39.35 million1

Population (2014)


GDP Growth (2014)


Inequality Adjusted Human Development Index (2014)


Urban Population of total population (2014)


Population growth rate (2014)


Urbanization growth rate


Urban population living in poverty


Access to improved drinking water

Urban Statistics

Although the population of Sudan has been growing at high rates (about 2.8% per annum on average during the past 20 years), its urban population has been growing at much higher rates (about double the natural population growth rate). Therefore, the proportion of urban population of the total population has always been on the rise. While that proportion amounted to 18.5% at the dawn of independence in 1955-1956 (i.e., the time of the first population census), it reached 29.8% in 2008 (the last population census), i.e. an increase of more than three times. However, these figures do not accurately reflect the intensity of the urbanization process in Sudan, with smaller, formally rural, settlements functioning de facto as part of larger urban centres or coalescing in denser patterns with urban attributes. The number of settlements that were classified as urban in the first census was 68. That number increased to 115 in 1983 (i.e., the third population census), and to 122 in 1993 (i.e., the fourth census) . This also illustrates the high urbanization tendency in Sudan.

Key Issues

The uncontested urban primacy illustrates the imbalanced urban growth in Sudan, and the tendency of rural areas and small towns to lose their population, especially the youth, the educated and the entrepreneurial to large cities. The increasing rate of urbanization in those cities, and others, obliged people to live on river banks and on the flooding zones of annual water courses that carry rain water from the hinterlands to the major rivers, such as the Nile and its tributaries. Most of those settlements are informal ones resulting from subdivision of agricultural lands or illegal occupation of what seems to be vacant lands. Absence of national urban development strategies precluded coordination of state urban development plans, and resulted in a lack of a comprehensive vision for land use and natural resource utilization.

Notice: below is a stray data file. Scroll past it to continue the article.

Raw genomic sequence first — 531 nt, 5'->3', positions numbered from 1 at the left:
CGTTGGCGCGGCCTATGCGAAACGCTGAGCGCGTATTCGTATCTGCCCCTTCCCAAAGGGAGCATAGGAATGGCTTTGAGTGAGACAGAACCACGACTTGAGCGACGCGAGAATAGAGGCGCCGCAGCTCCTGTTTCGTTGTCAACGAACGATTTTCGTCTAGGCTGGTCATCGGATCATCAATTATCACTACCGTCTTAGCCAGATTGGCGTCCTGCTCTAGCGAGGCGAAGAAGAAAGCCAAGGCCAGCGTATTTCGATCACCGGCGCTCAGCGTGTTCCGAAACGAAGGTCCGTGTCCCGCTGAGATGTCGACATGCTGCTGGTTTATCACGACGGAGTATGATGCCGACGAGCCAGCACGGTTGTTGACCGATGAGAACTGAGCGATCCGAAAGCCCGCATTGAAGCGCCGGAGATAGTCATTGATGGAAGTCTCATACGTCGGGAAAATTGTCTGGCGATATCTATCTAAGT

Managing the rapid pace of urbanization in Sudan, illustrated above, rests on the following six pillars:

  1. Negotiating a peaceful resolution of the armed conflicts that force IDPs to leave their homelands and to seek refuge in urban areas.
  2. Establishing new towns and satellite cities to absorb new migrants and additional urban growth in large urban centers. For instance, the recent Khartoum Structure Plan (KPP5 - 2008-2033), which has been approved by the federal Council of Ministers, recommended the establishment of nine such satellite cities and set forth planning guidelines and estimated budgets for that purpose.
  3. Planning new housing areas as extensions to existing towns and cities and providing them with the necessary infrastructure and services to accommodate new urban growth.
  4. Addressing the negative ramifications of rapid urbanization, such as the growth of squatter settlements and proliferation of slum areas as a result of over-crowding, through urban upgrading programs.
  5. Maximizing governmental efforts, supported by multi-lateral, Arab and Islamic donors, geared towards improving housing and life in rural areas through provision of water sources, and development of building materials, that rural areas become attractive to their residents and offer them decent living conditions.
  6. Forging a balanced regional development so that each state provides its residents with all the services they need; and rejuvenating rural economies so as to reduce the attraction of large urban centers. All long-term strategies and short-to-medium term economic development plans that were formulated during the past years – at federal and state levels – have the objectives of achieving balanced regional development in all parts of Sudan.